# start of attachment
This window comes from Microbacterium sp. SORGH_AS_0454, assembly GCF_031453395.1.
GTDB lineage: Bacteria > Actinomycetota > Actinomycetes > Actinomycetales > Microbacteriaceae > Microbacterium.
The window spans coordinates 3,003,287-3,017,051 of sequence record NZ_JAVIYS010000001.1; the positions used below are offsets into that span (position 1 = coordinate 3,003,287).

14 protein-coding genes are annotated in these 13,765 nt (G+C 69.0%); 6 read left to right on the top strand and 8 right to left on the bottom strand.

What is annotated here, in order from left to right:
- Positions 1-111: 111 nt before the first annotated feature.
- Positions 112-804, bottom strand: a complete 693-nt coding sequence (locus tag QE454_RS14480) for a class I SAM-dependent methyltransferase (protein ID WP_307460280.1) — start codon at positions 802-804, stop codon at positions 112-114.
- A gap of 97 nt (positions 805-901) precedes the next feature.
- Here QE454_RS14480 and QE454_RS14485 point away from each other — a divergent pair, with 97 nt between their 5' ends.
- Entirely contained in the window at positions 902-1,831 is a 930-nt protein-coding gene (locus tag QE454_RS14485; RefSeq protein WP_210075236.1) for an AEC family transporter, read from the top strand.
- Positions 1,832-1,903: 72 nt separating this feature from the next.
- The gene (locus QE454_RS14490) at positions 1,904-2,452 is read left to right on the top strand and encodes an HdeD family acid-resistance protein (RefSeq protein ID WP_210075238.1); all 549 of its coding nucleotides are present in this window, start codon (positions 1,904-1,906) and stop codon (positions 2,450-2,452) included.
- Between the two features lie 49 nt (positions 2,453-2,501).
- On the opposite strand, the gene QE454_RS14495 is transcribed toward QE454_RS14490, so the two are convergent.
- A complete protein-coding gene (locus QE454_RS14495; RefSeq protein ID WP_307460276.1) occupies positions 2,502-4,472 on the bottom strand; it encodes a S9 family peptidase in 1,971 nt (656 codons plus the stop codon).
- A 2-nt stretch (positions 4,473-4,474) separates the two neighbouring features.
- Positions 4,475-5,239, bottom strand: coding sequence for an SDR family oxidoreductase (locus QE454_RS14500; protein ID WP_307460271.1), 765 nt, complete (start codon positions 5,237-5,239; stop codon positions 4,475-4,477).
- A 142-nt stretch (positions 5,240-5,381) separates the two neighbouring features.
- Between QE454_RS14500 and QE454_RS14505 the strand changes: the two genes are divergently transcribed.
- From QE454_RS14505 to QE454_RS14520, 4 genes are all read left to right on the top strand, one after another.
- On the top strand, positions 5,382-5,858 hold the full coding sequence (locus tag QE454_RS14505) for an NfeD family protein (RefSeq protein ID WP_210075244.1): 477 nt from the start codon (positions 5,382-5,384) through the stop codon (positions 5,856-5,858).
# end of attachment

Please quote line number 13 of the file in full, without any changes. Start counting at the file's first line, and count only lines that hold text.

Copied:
- Between the two features lie 49 nt (positions 2,453-2,501).